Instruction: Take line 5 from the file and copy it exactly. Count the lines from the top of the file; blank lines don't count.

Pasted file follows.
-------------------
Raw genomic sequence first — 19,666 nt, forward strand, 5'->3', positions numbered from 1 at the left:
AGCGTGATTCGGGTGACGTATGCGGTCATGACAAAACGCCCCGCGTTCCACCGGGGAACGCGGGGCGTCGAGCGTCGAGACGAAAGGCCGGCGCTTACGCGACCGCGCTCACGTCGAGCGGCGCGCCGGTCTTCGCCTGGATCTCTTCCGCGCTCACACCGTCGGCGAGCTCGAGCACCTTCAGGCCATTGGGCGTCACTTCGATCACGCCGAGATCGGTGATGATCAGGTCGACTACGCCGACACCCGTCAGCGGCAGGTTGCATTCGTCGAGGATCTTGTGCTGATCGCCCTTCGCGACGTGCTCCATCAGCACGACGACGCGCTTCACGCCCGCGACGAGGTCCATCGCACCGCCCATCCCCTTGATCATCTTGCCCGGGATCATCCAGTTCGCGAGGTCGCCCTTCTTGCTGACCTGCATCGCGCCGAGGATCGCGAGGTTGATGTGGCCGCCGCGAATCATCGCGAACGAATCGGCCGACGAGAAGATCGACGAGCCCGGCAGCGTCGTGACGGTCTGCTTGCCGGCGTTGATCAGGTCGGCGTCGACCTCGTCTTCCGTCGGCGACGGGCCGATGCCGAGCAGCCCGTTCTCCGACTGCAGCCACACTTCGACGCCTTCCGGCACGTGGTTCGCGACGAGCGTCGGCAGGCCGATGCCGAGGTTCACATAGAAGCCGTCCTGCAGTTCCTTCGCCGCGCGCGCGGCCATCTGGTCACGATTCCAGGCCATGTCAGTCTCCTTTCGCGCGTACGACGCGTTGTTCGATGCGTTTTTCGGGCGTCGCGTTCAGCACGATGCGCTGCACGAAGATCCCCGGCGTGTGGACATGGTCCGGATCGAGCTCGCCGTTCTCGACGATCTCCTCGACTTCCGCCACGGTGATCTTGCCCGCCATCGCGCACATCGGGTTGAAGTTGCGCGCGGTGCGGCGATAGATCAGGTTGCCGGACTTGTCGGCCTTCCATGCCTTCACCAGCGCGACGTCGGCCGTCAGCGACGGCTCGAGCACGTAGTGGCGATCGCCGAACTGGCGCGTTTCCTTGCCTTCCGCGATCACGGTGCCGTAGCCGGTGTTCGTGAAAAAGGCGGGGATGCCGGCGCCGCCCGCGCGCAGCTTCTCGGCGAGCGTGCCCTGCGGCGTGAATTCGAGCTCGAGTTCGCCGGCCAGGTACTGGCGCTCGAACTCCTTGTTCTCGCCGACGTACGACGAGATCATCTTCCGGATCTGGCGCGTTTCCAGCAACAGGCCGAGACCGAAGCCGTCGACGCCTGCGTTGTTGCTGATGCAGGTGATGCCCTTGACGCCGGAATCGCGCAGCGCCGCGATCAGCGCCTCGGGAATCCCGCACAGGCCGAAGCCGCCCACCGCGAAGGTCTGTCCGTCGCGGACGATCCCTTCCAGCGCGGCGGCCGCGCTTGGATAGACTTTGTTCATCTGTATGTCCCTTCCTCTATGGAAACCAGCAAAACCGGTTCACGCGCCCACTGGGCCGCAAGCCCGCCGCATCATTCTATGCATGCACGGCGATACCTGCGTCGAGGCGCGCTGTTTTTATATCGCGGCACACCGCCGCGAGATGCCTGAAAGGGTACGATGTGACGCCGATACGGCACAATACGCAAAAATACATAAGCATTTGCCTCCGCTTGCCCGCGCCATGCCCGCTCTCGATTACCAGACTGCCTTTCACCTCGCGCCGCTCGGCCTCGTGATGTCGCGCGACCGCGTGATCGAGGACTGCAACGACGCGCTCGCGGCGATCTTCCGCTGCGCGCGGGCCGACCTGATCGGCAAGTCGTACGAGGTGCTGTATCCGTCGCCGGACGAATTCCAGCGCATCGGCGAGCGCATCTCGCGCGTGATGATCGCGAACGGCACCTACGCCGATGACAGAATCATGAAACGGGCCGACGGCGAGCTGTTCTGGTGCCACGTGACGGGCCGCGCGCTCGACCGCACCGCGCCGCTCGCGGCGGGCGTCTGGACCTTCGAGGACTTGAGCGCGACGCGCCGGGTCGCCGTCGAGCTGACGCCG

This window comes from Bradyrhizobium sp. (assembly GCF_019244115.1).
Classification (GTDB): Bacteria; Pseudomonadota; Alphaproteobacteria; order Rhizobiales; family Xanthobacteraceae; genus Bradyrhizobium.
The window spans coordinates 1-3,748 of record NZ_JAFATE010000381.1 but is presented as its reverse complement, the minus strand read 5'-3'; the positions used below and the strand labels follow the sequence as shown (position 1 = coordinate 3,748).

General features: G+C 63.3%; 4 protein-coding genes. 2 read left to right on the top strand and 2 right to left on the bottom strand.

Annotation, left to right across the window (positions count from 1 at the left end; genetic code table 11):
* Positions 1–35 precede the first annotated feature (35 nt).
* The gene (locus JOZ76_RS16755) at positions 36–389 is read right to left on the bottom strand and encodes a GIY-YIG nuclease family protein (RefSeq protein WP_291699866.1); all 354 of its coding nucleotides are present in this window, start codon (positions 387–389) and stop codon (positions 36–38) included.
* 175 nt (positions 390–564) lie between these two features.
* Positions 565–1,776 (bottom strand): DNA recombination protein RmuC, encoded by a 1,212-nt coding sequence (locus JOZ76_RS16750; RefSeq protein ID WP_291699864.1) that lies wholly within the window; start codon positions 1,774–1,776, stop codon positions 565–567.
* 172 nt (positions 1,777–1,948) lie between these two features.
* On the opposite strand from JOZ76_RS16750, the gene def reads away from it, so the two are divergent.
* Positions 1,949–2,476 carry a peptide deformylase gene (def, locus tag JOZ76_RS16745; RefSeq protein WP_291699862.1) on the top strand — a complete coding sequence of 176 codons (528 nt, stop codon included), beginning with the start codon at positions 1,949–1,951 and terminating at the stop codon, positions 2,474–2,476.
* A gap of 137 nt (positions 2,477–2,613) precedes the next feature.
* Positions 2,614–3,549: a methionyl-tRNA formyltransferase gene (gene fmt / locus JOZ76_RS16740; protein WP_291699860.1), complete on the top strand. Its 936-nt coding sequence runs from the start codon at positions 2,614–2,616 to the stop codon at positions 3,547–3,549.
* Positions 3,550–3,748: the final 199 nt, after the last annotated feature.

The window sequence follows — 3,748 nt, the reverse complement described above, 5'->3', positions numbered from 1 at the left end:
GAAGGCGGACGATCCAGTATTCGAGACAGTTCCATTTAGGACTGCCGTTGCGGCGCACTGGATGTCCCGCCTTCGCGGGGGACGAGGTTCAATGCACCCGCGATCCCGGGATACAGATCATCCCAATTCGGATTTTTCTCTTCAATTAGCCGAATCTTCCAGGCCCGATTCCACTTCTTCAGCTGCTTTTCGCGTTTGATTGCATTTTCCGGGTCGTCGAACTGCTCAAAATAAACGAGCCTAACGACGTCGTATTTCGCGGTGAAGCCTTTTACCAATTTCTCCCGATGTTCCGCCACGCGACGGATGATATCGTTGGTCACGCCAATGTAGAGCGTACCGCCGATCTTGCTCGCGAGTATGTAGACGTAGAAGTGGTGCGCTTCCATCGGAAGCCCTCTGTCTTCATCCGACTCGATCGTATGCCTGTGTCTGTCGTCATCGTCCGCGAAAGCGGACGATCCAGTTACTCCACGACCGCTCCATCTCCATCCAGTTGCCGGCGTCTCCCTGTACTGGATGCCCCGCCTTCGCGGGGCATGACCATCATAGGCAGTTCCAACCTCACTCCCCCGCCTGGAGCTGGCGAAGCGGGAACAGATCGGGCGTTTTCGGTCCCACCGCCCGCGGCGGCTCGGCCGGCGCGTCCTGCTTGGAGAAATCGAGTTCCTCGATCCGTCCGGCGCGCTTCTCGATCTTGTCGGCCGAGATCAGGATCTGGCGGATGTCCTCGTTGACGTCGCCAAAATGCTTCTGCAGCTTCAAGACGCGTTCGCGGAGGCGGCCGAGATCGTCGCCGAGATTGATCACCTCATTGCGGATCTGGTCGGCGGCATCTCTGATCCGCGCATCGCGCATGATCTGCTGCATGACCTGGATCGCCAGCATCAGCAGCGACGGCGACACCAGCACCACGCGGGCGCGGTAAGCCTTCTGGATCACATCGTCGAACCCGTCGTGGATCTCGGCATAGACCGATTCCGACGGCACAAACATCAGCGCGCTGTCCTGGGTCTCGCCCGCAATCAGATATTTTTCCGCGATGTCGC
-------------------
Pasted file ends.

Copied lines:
The window spans coordinates 1-3,748 of record NZ_JAFATE010000381.1 but is presented as its reverse complement, the minus strand read 5'-3'; the positions used below and the strand labels follow the sequence as shown (position 1 = coordinate 3,748).